Frederick McCubbin

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Self portrait (1886)

Frederick McCubbin (25 February 1855 – 20 December 1917) was an Australian painter. He was a part of the Heidelberg School, which was an important period in the history of Australia's visual arts.

McCubbin was born in Melbourne. McCubbin was taught at William Willmett's West Melbourne Common School and St Paul's School, Swanston Street.[1] He worked several jobs while studying art at the National Gallery of Victoria's School of Design. There he met Tom Roberts and studied under Eugene von Guerard. He also studied at the Victorian Academy of the Arts. He showed some of his early paintings there in 1876, and again from 1879 to 1882. He sold his first painting there in 1880.

By the early 1880s, McCubbin's work had become famous. His paintings won several prizes from the National Gallery. By the mid-1880s his painting became focused on the Australian bush. This is the work for which he is remembered.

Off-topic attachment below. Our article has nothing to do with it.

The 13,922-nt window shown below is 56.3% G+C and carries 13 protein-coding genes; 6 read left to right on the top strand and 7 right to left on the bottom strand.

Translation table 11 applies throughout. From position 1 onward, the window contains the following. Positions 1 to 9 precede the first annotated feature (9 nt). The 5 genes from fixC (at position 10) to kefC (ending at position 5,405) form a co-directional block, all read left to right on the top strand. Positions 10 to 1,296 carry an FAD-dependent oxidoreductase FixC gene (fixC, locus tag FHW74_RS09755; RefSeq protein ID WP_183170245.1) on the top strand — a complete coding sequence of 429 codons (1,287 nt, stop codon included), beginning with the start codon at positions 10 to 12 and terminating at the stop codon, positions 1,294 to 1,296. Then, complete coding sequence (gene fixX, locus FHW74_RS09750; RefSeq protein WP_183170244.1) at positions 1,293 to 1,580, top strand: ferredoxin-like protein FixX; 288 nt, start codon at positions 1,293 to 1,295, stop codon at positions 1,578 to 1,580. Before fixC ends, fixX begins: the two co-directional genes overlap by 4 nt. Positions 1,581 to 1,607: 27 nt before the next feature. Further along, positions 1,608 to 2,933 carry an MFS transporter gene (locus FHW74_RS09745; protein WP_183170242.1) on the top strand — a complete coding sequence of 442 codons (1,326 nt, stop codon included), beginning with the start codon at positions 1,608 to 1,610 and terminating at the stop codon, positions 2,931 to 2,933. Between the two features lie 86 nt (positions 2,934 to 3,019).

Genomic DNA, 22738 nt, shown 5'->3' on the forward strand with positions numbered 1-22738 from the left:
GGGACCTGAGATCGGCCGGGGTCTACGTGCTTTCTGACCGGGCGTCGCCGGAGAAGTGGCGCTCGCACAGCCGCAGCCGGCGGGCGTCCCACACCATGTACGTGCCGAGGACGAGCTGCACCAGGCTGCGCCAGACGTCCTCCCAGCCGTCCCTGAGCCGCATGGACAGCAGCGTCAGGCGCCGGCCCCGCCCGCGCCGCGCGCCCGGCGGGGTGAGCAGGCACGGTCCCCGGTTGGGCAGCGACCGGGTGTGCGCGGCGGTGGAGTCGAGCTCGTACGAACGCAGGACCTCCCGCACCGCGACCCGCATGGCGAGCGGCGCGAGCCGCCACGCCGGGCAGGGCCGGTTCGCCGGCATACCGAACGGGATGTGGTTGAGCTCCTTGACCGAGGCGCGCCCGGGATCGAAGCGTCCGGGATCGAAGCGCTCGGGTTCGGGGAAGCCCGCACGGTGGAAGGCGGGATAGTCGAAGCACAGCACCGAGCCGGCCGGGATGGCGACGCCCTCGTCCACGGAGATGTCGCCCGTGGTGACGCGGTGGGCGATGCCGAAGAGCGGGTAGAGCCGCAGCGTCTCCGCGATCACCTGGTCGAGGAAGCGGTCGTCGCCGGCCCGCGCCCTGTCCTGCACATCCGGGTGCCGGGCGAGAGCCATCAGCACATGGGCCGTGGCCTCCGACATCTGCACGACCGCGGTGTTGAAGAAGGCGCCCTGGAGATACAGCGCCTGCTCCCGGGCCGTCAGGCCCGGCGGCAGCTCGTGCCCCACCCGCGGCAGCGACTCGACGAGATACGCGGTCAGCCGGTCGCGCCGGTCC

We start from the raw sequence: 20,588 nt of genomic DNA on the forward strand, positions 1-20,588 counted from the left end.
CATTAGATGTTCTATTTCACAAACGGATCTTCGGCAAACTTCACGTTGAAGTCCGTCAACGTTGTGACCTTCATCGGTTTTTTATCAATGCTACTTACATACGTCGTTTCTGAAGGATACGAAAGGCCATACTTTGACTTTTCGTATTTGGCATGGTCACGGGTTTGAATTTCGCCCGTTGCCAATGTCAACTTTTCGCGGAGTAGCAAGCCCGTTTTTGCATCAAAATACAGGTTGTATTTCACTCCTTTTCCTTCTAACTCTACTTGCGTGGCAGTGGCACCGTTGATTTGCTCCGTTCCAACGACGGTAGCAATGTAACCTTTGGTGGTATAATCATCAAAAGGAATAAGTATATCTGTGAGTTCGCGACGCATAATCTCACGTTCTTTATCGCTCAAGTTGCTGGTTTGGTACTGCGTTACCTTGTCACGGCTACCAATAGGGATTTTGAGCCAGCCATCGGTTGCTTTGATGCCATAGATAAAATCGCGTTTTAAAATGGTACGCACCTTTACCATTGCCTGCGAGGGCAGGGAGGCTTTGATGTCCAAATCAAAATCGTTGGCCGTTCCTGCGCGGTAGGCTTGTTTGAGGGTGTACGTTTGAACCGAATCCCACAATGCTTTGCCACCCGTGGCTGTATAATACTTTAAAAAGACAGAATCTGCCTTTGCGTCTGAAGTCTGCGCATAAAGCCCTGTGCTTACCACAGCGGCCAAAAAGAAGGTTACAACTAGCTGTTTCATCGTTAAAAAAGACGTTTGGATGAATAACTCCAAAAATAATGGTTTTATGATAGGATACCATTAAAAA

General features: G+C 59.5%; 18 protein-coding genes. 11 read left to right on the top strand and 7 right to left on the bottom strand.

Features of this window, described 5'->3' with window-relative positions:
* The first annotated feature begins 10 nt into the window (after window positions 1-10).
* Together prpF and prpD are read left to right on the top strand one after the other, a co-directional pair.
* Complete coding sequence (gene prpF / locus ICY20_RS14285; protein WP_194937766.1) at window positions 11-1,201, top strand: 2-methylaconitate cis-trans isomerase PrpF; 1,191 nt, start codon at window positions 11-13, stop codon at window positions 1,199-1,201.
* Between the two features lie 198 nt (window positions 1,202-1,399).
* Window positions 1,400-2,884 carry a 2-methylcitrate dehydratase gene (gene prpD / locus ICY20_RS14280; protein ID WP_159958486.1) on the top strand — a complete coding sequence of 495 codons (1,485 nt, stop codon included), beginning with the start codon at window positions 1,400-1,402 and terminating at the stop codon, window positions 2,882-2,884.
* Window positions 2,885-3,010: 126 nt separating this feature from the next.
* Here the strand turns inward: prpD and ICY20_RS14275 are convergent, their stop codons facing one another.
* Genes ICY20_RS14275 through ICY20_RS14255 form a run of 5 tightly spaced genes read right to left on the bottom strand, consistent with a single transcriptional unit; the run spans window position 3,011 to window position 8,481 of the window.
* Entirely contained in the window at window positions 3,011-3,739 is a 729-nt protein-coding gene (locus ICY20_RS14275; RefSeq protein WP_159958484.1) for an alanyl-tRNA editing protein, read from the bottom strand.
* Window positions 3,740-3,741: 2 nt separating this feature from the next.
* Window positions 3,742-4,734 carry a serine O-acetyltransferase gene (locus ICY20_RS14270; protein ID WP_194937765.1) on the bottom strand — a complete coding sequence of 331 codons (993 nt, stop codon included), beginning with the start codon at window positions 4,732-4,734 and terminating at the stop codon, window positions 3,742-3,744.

In 1888, McCubbin became instructor and master of the School of Design at the National Gallery. He taught several students who themselves became notable Australian artists.

He married Annie Moriarty in March 1889. They had seven children.[2] McCubbin lived most of his life in Melbourne, and rarely travelled. He and his family moved to Mount Macedon in 1901. McCubbin continued to paint through the first two decades of the 20th century. By the beginning of World War I, his health began to fail. He died in 1917 from a heart attack.

References[change | change source]

  1. David Thomas (1986), "McCubbin, Frederick (Fred) (1855 - 1917)", Australian Dictionary of Biography, vol. 10, Carlton, Victoria: Melbourne University Press, ISBN 9780522842364, OCLC 59254986
  2. Vale Charles McCubbin, 23 June 2010, ABC Gippsland; Artist Charles McCubbin dies at 79, 22 June 2010, ABC News

Other websites[change | change source]